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5 Rules for Choosing a Business Name

How to Create a Winning Business Name

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How to choose a business name.

A great business name provides more than just a pretty sign.

Image (c) Dave McLeod

What's a winning business name? A business name that draws business in itself.

Creating a winning business name takes some thought but is one of the most important things you'll do during the process of starting a business. Starting out with a weak business name is like trying to golf with only one club in your bag. You may sink some shots but it will be a whole lot harder.

So how do you create a winning business name? Get your family, friends and/or colleagues together for a business name brainstorming session and work through these five rules for choosing a business name:

1) A winning business name has to be memorable – but easy to spell.

Obviously, your potential customers and clients need to be able to remember your business name. But they also need to be able to find it easily if they’re looking for it in a phone book, directory or online. So choosing a business name such as “Crychalwellyn” is a bad idea. Unique is good but difficult spellings are a bad idea.

2) A winning business name needs a visual element.

What popped into your head when you read “Crychalwellyn”? Anything? Most people don't visualize anything when they read this business name that I invented. But generally we are hard-wired to “see” images when we read or hear language, and incorporating a visual element into your business name can be a powerful aid to customers’ memory (and a powerful advertising tool).

So you want your business name to have a strong visual element to it. The catch is that...

3) A winning business name has to have positive connotation.

Many words have both denotation (literal meaning) and connotation (emotional meaning). A word’s connotation can be positive, neutral or negative, depending on the emotional associations that people generally make. The classic example is the difference between “Mom” (which has a very positive connotation) and “Mother” (which has a neutral connotation). Now you know why they called them “Dad’s” cookies, rather than “Father’s”!

What it means to you is that when you create a business name, you need to choose words that have the positive connotations that you want people to associate with your business – and make sure these connotations are suitable for your business.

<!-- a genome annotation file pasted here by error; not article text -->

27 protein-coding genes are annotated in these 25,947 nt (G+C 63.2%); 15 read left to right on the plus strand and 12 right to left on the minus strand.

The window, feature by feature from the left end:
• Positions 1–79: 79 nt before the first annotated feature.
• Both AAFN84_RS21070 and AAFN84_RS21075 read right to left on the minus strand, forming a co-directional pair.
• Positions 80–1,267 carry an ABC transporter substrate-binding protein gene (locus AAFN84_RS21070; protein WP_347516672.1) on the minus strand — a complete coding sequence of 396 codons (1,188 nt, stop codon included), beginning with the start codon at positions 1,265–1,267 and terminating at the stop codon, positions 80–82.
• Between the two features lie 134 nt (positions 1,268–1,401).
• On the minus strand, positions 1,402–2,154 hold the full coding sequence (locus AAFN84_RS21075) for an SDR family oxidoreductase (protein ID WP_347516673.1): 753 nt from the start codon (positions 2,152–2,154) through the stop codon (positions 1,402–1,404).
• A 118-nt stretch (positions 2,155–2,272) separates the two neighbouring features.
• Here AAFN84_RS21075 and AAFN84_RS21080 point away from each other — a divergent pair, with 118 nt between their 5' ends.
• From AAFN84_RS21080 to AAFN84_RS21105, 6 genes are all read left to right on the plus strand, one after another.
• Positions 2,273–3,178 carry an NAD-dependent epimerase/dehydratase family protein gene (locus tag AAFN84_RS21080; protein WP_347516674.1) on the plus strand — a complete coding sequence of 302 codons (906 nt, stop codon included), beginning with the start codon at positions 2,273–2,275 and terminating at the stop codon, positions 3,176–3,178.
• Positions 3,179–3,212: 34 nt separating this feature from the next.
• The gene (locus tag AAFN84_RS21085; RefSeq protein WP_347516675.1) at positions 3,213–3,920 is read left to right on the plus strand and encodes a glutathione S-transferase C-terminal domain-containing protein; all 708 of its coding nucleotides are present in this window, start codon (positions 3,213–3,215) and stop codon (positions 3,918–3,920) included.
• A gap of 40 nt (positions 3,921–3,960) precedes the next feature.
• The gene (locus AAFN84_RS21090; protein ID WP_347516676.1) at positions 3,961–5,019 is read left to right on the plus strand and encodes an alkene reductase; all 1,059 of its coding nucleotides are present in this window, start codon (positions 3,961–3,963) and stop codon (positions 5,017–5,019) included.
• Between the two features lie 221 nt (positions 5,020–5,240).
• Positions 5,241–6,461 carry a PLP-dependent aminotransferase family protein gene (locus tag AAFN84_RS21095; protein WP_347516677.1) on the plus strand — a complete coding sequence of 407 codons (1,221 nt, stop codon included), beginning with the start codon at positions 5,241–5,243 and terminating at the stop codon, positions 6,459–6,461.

If you are starting a trucking business, for instance, you don’t want it to have a weak sounding or negative name, such as “Willow Twig Trucking” or “Kitten Transport”. You want a business name that conveys strength and reliability. A choice such as “Stone Creek Trucking” would be much better. Notice how all these names have a strong visual element.

4) A winning business name needs to include information about what your business does.

Chances are good that your new business is not going to become an international brand. (Learn more about branding your small business.) It certainly isn’t instantly going to become as well known as Nike. So you need to be sure that your new business name at least gives your potential customers or clients some clues about what you actually do. That’s why you see so many landscaping businesses that have the word “landscaping” in their name, and hair styling businesses that include words such as “salon” or even “hair designs” in their names.

Including information about what your business does in your business name also makes it easier for potential customers and/or clients to find your business in phone books and directories (both off and online).

5) A winning business name has to be fairly short.

Once again this is vital because you want customers and clients to be able to remember your business’s name (and be able to tell other people what it is)! But it’s also important for promotional purposes. You want a business name, for example, that will fit well on a business card, look good displayed on a sign or in an ad, and perhaps even a business name that will serve well as a domain name and show up well in search if you have an online business. So keep it as short as possible.

And a last tip: think about colours when you’re choosing a business name. Colours will be an important component of your business logo and other business promotion materials and your business web site, and colours have strong emotional associations, too. Red, for instance, is an aggressive colour; its fiery elements are associated with speed, excitement and passion while green is a calming colour associated with growth, renewal and nature. For more information on colours and their meanings see Color Meanings and Colors That Go Together by Jacci Howard Bear.

You’ll want to create at least two winning business names, and three is even better, because once you’ve chosen a business name, the next step is to register it and your first choice may already be taken.

Do you now have a winning business name that meets the requirements of all of the above five rules? Good! Hopefully you’ll be living with the name for your new business for a long time – and it will continue to attract new business.

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